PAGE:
Energy Information > Series or Parallel...

"Connecting your Batteries in Series or Parallel"

By Bryan Noonan
September 21, 2004

We frequently get asked the question, "How am I supposed to connect my battery if I want to double the capacity?", or similar questions. It can be confusing if you've never done it, but hopefully this'll make it simpler. Be sure to read the important notes at the bottom to protect yourself
from damaging any equipment!

Connecting in Series
When connecting your batteries in Series you are doubling the voltage while maintaining the same capacity rating (amp hours). This might be used in a scooter, Power Wheels kids vehicle, or other applications.
Just use a jumper cable between the negative of the first battery and the positive of the second battery. Run your negative wire off of open connector of the first battery and your positive off of the open connector on your second battery.

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Connecting in Parallel
When connecting in Parallel you are doubling the capacity (amp hours) of the battery while maintaining the voltage of one of the individual batteries. This would be used in applications such as laptop batteries, some scooters, some ups backups, etc. Use a jumper cable between the positives of both batteries and another jumper cable between the negatives of both batteries. Connect your positive and negative wires to the same battery to run to your application.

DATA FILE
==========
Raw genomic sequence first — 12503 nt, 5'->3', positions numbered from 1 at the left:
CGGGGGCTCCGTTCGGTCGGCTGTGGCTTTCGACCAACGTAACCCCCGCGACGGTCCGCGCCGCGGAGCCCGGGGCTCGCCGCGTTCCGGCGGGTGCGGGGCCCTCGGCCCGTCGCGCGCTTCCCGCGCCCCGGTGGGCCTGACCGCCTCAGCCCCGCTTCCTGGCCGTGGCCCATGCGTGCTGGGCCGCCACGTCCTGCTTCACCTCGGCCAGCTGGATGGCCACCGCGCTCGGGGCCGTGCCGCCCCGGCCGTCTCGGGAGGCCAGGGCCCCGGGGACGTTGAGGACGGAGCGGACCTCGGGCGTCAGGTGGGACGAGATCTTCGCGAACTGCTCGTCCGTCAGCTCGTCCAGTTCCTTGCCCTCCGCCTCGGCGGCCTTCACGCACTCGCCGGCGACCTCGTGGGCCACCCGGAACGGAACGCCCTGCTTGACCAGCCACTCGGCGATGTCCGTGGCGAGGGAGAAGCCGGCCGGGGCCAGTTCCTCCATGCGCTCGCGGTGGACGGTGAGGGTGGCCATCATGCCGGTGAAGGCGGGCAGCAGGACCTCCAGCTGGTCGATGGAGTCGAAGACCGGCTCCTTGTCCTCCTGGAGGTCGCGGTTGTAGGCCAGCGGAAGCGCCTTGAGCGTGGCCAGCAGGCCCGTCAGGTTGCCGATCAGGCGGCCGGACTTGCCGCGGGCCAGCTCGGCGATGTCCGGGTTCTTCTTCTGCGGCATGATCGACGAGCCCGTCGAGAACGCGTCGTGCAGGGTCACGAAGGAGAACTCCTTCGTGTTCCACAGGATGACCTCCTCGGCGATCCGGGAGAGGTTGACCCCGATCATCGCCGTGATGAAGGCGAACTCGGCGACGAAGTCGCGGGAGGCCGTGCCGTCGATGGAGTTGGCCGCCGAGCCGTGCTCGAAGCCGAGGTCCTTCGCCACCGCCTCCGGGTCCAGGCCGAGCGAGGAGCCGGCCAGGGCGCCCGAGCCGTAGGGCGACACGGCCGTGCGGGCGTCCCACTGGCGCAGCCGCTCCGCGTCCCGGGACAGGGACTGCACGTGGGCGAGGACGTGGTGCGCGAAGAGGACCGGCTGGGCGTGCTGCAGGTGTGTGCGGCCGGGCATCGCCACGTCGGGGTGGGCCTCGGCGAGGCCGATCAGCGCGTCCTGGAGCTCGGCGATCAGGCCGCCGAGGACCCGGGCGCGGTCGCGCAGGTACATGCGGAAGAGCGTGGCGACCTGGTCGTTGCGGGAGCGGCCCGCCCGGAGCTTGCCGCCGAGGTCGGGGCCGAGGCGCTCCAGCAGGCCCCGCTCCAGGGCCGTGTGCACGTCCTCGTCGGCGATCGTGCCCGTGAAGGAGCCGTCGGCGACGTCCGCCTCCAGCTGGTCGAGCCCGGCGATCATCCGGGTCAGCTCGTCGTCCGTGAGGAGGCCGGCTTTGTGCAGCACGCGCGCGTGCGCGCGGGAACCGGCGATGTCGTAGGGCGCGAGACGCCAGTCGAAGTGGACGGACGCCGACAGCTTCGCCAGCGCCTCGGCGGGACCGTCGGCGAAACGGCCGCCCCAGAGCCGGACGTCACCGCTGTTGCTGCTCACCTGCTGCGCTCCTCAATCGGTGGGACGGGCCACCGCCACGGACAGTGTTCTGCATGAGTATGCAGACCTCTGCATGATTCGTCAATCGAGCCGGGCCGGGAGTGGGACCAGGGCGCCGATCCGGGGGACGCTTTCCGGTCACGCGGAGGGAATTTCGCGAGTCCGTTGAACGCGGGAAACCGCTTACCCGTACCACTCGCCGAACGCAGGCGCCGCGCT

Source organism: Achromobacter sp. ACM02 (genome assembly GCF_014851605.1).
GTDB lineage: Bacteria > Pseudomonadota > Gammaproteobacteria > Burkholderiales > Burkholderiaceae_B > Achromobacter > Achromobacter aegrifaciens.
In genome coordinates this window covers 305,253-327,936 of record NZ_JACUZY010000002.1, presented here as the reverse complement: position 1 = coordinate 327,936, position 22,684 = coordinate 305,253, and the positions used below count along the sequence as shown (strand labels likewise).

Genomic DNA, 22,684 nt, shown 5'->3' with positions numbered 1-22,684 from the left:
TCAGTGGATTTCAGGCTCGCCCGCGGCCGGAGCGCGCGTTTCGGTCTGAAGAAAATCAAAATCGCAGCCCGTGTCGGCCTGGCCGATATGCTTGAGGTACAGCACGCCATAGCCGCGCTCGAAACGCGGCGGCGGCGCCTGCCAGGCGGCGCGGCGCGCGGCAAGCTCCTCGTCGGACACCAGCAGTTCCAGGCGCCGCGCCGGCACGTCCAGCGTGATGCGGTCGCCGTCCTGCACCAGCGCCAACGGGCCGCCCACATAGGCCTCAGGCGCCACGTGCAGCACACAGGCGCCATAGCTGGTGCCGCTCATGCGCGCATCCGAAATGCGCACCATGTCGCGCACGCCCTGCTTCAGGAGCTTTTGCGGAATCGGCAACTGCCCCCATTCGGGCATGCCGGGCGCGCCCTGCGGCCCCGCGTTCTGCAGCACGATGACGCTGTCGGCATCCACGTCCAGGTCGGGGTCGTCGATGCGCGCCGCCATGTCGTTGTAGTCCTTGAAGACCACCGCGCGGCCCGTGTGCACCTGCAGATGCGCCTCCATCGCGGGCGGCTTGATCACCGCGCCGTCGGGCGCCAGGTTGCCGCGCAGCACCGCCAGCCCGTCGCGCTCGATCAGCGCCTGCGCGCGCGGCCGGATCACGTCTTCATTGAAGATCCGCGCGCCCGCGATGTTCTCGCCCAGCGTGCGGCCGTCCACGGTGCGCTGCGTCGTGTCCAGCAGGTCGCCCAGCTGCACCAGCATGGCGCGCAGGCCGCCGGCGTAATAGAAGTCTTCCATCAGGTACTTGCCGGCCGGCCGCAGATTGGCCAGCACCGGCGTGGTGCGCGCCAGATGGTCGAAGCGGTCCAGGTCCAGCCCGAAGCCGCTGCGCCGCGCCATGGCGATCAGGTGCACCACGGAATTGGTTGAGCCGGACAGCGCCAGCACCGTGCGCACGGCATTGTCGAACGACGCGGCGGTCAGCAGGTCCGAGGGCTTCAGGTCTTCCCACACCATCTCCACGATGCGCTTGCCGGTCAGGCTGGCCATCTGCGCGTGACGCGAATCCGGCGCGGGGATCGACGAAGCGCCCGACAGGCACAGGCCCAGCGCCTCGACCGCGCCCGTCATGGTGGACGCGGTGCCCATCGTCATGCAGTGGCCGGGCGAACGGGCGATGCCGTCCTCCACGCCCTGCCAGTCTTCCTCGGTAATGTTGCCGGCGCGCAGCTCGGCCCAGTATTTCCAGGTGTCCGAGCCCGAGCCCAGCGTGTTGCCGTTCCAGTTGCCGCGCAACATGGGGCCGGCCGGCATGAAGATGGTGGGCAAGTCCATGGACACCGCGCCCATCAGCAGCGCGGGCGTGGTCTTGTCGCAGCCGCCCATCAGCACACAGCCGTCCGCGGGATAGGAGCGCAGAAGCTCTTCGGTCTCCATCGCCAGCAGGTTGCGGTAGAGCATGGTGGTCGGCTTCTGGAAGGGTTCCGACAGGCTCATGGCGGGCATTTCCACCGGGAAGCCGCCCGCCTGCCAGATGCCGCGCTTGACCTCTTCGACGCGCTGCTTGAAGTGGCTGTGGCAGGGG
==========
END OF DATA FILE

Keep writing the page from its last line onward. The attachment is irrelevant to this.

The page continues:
Important notes:
When connecting batteries in a pack there are some important things to keep in mind -

- Find out the requirements of your application. For example:
Don't double the capacity on your Power Wheels vehicle if you're not supposed could burn up the engine. Follow the recommended guidelines for your application.

- Don't use two different chemistries when connecting a pack. Usually the voltages will be different, but more importantly the charge rates will be different and the capacities may be different, thus resulting in a shortened life span.

- Try to match capacities as much as possible. When connecting batteries in a pack you should try to match the capacities as much as possible to avoid discharging one battery quicker than another. A pack operates at a combined voltage so your one cell that discharges quicker will likely discharge deeper than it may be able to recover from.

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